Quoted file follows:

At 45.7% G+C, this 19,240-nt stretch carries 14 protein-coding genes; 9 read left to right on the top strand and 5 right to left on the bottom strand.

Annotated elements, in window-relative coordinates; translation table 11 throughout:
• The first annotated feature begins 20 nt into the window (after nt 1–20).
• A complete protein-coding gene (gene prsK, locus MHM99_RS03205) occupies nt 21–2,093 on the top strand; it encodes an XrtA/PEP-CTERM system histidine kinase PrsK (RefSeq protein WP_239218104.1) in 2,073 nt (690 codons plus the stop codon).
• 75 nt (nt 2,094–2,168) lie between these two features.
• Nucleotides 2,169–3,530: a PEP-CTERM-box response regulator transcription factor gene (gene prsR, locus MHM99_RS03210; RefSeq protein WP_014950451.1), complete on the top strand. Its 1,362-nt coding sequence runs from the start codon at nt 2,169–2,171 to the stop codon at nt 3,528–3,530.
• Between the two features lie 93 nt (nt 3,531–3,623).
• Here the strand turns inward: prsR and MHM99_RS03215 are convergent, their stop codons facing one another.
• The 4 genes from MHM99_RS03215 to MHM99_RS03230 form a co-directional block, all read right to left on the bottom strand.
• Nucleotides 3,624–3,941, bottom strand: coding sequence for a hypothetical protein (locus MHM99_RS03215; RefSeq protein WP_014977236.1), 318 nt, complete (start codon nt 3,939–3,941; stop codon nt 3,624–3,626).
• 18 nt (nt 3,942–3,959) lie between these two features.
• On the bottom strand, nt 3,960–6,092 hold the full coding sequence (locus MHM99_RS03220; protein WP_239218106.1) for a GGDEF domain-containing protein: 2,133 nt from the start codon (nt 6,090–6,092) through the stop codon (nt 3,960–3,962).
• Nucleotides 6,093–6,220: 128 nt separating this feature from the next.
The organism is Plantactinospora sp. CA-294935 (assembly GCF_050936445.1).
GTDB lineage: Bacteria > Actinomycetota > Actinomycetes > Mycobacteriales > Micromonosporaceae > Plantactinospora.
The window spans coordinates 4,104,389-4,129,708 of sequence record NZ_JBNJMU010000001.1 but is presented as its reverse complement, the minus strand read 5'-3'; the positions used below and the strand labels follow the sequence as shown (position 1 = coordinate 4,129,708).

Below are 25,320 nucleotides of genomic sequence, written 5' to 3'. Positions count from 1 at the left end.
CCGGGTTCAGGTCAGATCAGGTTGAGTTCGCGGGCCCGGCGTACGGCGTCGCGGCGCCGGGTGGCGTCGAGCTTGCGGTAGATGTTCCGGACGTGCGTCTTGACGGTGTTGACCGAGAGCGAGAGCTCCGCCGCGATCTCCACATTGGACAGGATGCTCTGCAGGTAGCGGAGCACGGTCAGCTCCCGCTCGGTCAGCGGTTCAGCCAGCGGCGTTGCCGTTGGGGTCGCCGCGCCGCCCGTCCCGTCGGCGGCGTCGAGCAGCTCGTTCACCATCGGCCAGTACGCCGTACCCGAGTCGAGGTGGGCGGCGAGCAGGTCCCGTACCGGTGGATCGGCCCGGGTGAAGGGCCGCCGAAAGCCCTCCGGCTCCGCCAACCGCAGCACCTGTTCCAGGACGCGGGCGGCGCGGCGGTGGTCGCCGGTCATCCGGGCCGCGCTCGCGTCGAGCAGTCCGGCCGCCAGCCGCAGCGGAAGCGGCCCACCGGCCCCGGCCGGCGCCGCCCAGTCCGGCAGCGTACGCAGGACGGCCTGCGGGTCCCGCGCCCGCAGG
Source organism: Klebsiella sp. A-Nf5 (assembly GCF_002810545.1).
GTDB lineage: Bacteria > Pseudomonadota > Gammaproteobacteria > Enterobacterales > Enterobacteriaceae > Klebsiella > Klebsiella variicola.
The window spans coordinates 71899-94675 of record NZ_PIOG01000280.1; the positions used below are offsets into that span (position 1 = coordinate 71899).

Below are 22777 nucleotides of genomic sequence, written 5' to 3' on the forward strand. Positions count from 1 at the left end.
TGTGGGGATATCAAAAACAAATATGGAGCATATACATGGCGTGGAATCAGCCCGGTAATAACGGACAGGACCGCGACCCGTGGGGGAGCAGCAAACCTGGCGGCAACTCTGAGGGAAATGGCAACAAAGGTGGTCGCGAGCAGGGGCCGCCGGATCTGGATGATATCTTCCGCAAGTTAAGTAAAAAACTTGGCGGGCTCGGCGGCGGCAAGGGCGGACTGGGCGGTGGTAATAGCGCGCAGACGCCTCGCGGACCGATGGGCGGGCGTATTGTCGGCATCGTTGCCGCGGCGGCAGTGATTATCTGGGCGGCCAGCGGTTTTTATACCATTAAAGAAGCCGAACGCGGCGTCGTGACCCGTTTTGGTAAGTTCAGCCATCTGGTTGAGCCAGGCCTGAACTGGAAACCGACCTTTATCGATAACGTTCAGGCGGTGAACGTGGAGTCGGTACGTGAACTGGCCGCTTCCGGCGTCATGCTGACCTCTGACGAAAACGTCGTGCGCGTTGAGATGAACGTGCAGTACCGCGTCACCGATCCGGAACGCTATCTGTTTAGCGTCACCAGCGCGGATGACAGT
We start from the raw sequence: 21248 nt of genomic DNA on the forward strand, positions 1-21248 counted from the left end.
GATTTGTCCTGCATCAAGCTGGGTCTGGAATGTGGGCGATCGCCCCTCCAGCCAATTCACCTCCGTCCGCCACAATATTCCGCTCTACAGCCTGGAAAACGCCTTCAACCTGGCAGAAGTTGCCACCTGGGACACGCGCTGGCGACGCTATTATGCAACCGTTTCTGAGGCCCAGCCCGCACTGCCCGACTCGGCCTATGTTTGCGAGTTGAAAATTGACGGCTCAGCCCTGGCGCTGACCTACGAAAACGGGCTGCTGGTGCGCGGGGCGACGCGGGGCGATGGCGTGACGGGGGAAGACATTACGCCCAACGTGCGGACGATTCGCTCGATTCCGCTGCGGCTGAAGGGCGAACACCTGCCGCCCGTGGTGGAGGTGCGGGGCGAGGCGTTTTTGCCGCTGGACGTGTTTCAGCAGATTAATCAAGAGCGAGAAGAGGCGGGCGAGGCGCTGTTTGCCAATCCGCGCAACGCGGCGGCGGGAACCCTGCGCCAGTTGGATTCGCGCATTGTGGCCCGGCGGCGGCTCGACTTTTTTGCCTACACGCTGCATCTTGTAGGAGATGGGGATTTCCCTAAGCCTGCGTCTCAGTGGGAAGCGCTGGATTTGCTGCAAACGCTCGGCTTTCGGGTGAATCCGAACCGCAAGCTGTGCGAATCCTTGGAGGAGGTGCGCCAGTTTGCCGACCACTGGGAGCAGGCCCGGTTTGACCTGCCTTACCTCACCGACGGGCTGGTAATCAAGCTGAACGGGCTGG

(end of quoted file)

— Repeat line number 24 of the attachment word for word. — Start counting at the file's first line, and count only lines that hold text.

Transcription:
We start from the raw sequence: 21248 nt of genomic DNA on the forward strand, positions 1-21248 counted from the left end.